If you don’t personally walk your brand’s talk, your business ethos will appear fake, and your entire brand identity will fall apart like a deck of cards.
But some brands have mastered the art of using their origins to develop their business ethos.
Examples of purpose-driven brands with a strong ethos
The best business ethos is the one that ties in the brand’s origin and the values of the founders. Take a look at how some of the world’s most powerful brands build a strong business ethos around their origin stories:
Blueland‘s ethos is all about reducing plastic waste and harmful chemicals for the good of the planet. The brand reimagined conventional cleaning products to be better. Their origin story explains what drives the brand, how their products work, why they are better for the environment, and all their certifications. They also showcase their social impact initiatives, such as donating to environmental organizations and supporting clean water access.
PaYvon Chouinard and his friends were passionate about outdoor adventure and environmental conservation. They started making climbing gear and clothing that were durable, functional, and environmentally friendly. They also committed to donating 1% of their sales to environmental causes. Their ethos of “Build the best product, cause no unnecessary harm, and use business to inspire and implement solutions to the environmental crisis” has made Patagonia a social and environmental responsibility leader.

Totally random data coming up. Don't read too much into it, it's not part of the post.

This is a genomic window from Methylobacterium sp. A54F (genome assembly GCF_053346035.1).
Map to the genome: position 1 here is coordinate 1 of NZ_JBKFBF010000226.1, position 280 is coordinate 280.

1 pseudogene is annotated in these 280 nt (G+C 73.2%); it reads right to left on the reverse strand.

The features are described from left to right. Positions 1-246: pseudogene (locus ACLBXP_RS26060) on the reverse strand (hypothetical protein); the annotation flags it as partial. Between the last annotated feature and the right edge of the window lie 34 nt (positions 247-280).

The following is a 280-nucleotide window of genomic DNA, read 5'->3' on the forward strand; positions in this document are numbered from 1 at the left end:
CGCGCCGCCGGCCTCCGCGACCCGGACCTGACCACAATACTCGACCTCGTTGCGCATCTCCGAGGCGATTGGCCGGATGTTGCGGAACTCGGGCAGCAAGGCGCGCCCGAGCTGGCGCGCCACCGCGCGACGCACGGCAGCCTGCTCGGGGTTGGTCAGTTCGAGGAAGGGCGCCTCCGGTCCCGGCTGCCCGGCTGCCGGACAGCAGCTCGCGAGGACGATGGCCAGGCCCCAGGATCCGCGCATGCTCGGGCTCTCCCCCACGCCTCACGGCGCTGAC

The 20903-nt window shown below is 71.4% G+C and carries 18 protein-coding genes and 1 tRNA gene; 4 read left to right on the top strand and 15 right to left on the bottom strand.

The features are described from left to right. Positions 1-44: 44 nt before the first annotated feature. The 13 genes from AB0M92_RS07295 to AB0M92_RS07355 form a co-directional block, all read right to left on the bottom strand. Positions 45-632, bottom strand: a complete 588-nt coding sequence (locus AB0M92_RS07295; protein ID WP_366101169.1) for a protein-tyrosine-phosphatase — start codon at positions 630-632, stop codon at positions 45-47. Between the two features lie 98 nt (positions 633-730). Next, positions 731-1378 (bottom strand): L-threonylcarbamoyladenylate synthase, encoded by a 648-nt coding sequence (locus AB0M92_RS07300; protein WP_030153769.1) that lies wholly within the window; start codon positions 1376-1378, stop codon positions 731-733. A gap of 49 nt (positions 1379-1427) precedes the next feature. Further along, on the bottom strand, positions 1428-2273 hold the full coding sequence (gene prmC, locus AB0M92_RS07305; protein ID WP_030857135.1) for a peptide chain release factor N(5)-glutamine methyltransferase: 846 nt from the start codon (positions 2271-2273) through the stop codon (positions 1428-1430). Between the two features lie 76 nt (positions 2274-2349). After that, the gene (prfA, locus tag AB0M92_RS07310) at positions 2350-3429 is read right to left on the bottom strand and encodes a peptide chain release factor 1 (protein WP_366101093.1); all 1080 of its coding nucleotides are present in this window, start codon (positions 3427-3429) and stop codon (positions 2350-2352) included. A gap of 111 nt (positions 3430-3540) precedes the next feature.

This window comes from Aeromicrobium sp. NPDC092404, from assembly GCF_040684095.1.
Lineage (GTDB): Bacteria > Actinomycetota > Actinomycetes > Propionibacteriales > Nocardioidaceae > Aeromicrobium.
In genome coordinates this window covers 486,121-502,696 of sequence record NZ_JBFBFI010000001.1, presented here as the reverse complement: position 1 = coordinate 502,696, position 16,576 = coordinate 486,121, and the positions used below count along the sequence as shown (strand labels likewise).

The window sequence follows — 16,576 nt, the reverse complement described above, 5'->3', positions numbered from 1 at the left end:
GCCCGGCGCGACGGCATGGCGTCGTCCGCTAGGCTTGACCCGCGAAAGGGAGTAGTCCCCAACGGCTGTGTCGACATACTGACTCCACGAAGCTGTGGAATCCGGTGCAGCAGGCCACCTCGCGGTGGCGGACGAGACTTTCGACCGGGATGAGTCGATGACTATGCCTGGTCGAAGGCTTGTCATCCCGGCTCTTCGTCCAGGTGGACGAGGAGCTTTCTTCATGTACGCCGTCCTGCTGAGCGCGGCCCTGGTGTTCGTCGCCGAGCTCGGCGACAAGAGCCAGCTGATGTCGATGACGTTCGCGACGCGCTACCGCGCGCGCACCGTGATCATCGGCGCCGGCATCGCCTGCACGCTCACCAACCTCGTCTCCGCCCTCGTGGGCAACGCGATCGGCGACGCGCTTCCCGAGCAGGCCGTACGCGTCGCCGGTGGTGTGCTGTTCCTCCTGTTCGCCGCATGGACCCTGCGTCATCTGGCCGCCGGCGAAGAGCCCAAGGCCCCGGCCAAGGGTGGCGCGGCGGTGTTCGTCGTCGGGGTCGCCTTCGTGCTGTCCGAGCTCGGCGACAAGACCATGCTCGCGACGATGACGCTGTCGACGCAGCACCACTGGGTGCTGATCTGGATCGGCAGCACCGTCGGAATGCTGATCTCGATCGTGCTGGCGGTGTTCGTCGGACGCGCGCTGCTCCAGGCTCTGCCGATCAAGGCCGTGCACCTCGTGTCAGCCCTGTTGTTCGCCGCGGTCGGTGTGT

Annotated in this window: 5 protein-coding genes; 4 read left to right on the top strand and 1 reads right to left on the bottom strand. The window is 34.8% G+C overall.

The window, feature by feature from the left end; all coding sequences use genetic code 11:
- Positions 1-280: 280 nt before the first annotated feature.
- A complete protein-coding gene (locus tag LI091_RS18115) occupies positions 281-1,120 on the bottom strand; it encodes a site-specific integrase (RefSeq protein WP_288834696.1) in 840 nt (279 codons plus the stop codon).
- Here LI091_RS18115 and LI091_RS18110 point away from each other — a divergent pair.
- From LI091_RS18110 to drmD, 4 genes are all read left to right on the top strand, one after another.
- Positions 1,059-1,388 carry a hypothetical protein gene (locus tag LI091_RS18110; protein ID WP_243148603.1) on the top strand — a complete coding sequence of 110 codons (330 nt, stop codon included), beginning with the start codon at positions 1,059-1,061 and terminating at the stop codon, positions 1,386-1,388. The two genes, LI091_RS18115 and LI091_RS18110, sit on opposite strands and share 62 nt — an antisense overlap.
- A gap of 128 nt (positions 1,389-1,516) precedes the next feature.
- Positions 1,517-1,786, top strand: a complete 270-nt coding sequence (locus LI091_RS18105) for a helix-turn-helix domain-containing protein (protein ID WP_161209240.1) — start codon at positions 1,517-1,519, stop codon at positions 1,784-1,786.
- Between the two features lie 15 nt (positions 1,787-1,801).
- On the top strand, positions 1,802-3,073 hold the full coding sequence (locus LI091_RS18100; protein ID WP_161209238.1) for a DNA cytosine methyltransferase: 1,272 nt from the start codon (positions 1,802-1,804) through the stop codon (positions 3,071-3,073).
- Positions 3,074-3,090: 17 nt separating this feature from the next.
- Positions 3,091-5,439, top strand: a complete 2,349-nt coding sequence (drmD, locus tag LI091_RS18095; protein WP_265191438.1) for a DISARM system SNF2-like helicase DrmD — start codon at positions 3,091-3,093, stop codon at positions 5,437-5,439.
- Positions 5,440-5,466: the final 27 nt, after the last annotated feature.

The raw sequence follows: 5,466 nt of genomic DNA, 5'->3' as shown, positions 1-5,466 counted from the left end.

Howard Schultz was inspired by the coffee culture and community he experienced in Italy. He wanted to bring that experience to America and create a “third place” between home and work where people could connect over coffee. His ethos of “To inspire and nurture the human spirit—one person, one cup, and one neighborhood at a time” has made Starbucks a global phenomenon and a socially conscious company.
The entire business ethos of August revolves around menstruation and period care. The founders want to empower people with periods to live life without limits. Their brand stories are about their personal experiences with periods and how they inspired them to create a better solution – comfortable, leak-proof, and reusable underwear.
They also emphasize their social mission, which is to end period-related stigma. Donating products, providing education, and partnering with organizations that support menstrual health are just some of the ways August does this.
This brand sells jewelry that is made from recycled materials and ethically sourced gems. Their mission is to create beautiful jewelry that shouldn’t cost the planet. Ana Luisa‘s origin story talks about how they started as a small team of designers who wanted to challenge the traditional jewelry industry. They share their values, such as transparency, craftsmanship, and responsibility. They also highlight their carbon-neutral certification and their commitment to offsetting their emissions.